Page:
Forgotten performance cars | Six of the Best

Not so long ago, it seemed that every performance car class was fit to burst with choice, every manufacturer worth their salt seeking to compete across the board. Everyone from Alfa Romeo to Volvo, it seemed, ensued there was a hot hatch, a sports saloon, a fast estate and more in their respective lineups for the sake of image; thus the forgotten performance car was a much more widespread phenomenon. There was so much choice out there that it was near impossible for the man on the street to recall the Subaru Legacy 3.0R or Mazda 3 MPS or Cadillac BLS V6 or Volvo C30 T5.

Nowadays it’s far easier. Because there are simply fewer of them around, as manufacturers have less development cash to throw at vanity projects – or engineers’ fantasies – when there’s money to be invested elsewhere. Why bother with a performance derivative for a few enthusiasts when a mainstream product or whizzy hybrid would yield a greater return? Go-faster halo cars are great – but bottom line talks an awful lot louder than a few enthusiastic social media posts.

Not for nothing either, but fast cars are typically easier to recall now because they’re all so good. Really, there isn’t a duffer out there in the way that some half-hearted efforts might have been a few years back. Cars like the Hyundai i30 N and i20 N are on the radar because they’re great performance flagships; cars like the Coupe and Veloster aren’t. Because they weren’t.

All that said, there are a few very PH-worthy machines out there that are still starved of attention. There are all sorts of reasons to explain why, but here they’re going to enjoy 15 minutes of deserved fame. There are sports coupes, saloons, hot hatches and supercars in the list, so it’s nothing if not diverse. All are still available brand new, or are very recently off sale, just to prove that the niche is very much still alive and well…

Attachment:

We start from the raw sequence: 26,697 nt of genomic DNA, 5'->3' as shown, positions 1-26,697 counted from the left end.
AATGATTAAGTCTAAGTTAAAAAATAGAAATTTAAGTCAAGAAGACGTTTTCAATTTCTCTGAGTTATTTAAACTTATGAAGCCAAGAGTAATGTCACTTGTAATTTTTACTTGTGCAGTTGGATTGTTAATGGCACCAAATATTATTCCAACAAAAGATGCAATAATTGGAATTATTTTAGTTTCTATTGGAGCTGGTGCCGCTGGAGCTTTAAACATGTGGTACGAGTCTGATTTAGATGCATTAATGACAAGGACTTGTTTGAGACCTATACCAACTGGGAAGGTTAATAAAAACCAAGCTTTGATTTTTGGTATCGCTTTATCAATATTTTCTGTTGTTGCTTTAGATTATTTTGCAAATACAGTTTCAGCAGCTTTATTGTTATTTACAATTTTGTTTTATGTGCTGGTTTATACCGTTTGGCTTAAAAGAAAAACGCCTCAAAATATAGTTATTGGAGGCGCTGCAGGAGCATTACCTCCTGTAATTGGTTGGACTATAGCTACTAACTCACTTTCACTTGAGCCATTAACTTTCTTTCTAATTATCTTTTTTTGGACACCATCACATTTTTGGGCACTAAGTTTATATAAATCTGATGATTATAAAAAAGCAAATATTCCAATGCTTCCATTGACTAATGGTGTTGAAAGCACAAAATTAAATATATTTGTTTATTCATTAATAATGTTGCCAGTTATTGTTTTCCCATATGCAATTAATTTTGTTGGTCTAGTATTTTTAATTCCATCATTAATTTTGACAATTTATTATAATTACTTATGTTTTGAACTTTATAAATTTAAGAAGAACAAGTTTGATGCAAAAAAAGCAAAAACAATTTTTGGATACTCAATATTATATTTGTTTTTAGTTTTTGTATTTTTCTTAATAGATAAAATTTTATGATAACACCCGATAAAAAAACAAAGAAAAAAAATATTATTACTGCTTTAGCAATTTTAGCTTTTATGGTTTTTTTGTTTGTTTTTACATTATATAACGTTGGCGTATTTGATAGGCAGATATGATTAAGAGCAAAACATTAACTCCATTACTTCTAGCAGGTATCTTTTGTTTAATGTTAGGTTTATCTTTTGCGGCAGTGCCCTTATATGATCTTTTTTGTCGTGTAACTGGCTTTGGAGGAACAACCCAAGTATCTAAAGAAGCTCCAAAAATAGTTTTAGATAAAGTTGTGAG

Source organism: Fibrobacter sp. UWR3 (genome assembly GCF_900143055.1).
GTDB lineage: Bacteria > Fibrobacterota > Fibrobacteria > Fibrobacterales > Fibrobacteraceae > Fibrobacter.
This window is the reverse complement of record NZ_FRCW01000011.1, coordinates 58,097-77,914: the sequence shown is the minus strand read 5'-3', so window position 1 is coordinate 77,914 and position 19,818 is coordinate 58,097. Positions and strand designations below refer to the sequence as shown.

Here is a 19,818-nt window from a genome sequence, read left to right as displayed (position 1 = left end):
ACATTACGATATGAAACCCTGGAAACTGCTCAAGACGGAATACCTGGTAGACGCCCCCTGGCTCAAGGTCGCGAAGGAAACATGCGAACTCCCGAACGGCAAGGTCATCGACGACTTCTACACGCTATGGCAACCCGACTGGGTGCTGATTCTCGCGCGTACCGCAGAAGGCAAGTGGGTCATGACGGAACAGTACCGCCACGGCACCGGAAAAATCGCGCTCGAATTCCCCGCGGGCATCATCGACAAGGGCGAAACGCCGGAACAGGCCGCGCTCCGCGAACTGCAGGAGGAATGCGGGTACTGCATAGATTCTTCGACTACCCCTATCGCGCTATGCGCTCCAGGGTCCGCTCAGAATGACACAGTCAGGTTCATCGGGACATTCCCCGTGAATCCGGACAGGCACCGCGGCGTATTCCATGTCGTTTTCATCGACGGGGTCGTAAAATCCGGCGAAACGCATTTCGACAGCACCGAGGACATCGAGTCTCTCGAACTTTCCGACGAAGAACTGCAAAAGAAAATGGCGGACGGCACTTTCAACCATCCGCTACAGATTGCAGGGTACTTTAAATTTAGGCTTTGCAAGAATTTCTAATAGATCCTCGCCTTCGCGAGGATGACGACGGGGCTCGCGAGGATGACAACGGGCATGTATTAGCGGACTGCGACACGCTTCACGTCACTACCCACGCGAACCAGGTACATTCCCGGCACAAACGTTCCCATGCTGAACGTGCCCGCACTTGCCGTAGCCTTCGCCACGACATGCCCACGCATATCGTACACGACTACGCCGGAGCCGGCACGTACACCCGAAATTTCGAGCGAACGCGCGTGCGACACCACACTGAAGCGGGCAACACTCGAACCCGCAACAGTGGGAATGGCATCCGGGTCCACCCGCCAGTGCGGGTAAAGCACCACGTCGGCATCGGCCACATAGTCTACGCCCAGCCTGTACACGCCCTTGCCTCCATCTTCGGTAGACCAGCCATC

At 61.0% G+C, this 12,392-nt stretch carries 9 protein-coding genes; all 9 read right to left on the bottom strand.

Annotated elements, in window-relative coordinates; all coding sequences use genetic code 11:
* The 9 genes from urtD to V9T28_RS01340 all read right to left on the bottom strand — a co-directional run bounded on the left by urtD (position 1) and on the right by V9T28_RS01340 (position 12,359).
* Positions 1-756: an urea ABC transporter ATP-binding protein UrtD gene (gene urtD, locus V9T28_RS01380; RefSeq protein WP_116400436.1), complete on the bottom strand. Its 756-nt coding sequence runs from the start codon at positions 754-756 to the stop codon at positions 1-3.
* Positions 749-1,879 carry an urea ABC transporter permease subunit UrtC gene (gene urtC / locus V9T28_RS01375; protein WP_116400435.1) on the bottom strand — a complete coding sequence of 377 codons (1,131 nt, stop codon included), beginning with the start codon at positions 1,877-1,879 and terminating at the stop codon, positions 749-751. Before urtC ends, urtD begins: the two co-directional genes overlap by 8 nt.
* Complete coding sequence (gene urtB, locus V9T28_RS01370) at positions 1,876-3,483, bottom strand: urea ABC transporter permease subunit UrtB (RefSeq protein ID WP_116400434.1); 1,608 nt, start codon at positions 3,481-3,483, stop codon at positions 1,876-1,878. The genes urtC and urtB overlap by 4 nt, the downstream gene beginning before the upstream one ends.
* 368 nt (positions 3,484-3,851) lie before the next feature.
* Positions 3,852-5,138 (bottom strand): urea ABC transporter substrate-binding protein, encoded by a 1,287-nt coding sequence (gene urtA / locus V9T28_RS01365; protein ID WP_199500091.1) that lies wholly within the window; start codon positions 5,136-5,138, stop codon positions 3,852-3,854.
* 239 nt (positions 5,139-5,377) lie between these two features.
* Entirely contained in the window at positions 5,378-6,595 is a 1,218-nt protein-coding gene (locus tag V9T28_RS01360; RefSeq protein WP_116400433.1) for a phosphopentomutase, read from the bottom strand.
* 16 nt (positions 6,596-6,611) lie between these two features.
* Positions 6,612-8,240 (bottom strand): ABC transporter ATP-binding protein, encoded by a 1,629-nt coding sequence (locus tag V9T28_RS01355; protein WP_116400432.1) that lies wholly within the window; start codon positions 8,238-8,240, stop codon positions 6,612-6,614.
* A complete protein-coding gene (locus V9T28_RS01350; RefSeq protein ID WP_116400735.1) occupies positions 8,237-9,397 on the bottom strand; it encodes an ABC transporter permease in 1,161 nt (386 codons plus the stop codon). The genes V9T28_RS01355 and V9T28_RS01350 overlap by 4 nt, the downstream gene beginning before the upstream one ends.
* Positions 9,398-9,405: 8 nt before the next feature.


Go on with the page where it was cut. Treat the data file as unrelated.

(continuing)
Were it not real and available for all to see on its website, nobody would believe the Lexus line up. Because alongside the ES (hybrid luxury saloon), NX (hybrid luxury SUV), UX 300e (all-electric compact SUV) and RX (another hybrid luxury SUV) sit three models powered by an atmospheric V8: the RC F plus LC Coupe and Convertible. From uninspiring to unforgettable in one scroll!

Time has been kind to the flagship RC. At launch in 2014 the Lexus was an awful lot heavier than a BMW M4 and couldn’t match the AMG C63 for V8 punch. Now look: the G82 M4 is 1,800kg, and the next C63 is confirmed as four-cylinder. Yet here the Lexus remains, offering a 5.0-litre V8 that thunders past 7,000rpm, impeccable quality and attention grabbing looks. And you thought BMW was innovative in the big grille thing…

The Lexus isn’t perfect – overly long gears and a fiddly interior ensure that, and the kerbweight is never far from your mind. But it remains a great car to drive, sharper than the Mustang it’s inevitably compared to. That the Lexus is overlooked has worked in its favour as a used car, too – this one was registered in 2015, yet is still commanding almost £35k. Surely even Lexus will struggle to justify another one, so get in there while you can.